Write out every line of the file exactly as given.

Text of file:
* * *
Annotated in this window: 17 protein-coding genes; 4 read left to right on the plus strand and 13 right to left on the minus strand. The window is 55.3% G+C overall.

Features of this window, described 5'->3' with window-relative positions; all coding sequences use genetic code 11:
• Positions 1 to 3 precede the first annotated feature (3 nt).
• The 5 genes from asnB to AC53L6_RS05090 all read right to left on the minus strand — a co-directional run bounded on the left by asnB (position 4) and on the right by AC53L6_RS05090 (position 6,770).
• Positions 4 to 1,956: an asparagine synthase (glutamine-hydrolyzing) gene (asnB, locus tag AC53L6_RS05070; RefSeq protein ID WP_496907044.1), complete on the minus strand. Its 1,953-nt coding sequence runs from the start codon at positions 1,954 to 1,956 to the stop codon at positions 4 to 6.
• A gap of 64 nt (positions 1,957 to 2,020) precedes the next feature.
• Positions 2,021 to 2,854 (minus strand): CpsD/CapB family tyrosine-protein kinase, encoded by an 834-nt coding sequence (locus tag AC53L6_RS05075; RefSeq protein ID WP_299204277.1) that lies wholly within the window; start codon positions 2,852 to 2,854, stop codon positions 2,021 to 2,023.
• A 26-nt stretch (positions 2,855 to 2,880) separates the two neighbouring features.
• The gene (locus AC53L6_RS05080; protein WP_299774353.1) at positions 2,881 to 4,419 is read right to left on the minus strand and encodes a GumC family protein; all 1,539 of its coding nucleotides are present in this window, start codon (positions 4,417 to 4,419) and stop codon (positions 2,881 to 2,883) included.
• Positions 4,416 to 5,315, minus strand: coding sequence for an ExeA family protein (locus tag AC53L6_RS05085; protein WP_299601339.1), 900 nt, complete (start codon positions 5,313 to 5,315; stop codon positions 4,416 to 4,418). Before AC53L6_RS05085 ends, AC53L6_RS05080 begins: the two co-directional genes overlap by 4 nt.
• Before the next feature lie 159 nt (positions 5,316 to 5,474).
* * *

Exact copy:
Annotated in this window: 17 protein-coding genes; 4 read left to right on the plus strand and 13 right to left on the minus strand. The window is 55.3% G+C overall.

Features of this window, described 5'->3' with window-relative positions; all coding sequences use genetic code 11:
• Positions 1 to 3 precede the first annotated feature (3 nt).
• The 5 genes from asnB to AC53L6_RS05090 all read right to left on the minus strand — a co-directional run bounded on the left by asnB (position 4) and on the right by AC53L6_RS05090 (position 6,770).
• Positions 4 to 1,956: an asparagine synthase (glutamine-hydrolyzing) gene (asnB, locus tag AC53L6_RS05070; RefSeq protein ID WP_496907044.1), complete on the minus strand. Its 1,953-nt coding sequence runs from the start codon at positions 1,954 to 1,956 to the stop codon at positions 4 to 6.
• A gap of 64 nt (positions 1,957 to 2,020) precedes the next feature.
• Positions 2,021 to 2,854 (minus strand): CpsD/CapB family tyrosine-protein kinase, encoded by an 834-nt coding sequence (locus tag AC53L6_RS05075; RefSeq protein ID WP_299204277.1) that lies wholly within the window; start codon positions 2,852 to 2,854, stop codon positions 2,021 to 2,023.
• A 26-nt stretch (positions 2,855 to 2,880) separates the two neighbouring features.
• The gene (locus AC53L6_RS05080; protein WP_299774353.1) at positions 2,881 to 4,419 is read right to left on the minus strand and encodes a GumC family protein; all 1,539 of its coding nucleotides are present in this window, start codon (positions 4,417 to 4,419) and stop codon (positions 2,881 to 2,883) included.
• Positions 4,416 to 5,315, minus strand: coding sequence for an ExeA family protein (locus tag AC53L6_RS05085; protein WP_299601339.1), 900 nt, complete (start codon positions 5,313 to 5,315; stop codon positions 4,416 to 4,418). Before AC53L6_RS05085 ends, AC53L6_RS05080 begins: the two co-directional genes overlap by 4 nt.
• Before the next feature lie 159 nt (positions 5,316 to 5,474).